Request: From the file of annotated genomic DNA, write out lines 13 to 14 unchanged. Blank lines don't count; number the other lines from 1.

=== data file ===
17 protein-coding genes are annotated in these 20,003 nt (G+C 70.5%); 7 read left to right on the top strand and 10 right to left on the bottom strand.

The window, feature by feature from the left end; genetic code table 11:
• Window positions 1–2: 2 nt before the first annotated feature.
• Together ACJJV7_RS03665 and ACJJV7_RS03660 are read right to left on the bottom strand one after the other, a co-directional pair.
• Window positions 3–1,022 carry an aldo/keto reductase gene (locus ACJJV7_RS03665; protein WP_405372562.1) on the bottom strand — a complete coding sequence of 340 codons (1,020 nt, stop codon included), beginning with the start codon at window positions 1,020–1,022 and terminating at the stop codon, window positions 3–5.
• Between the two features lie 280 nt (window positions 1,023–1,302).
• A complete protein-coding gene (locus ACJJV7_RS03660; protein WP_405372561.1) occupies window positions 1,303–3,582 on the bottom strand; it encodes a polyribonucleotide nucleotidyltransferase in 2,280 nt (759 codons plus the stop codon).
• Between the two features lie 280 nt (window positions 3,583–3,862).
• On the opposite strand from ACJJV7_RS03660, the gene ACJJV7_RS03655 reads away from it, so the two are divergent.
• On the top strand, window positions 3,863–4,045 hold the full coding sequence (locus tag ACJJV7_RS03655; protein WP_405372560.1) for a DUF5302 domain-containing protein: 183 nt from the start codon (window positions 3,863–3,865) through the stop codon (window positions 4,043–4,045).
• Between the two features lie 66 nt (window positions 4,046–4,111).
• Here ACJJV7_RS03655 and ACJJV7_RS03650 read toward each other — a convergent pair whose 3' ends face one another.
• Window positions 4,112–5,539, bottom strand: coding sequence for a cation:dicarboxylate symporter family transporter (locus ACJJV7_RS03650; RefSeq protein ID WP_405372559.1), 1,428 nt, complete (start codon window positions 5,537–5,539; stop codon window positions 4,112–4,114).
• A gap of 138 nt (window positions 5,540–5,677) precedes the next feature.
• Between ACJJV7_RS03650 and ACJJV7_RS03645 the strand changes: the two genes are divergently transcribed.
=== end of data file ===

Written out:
• Window positions 4,112–5,539, bottom strand: coding sequence for a cation:dicarboxylate symporter family transporter (locus ACJJV7_RS03650; RefSeq protein ID WP_405372559.1), 1,428 nt, complete (start codon window positions 5,537–5,539; stop codon window positions 4,112–4,114).
• A gap of 138 nt (window positions 5,540–5,677) precedes the next feature.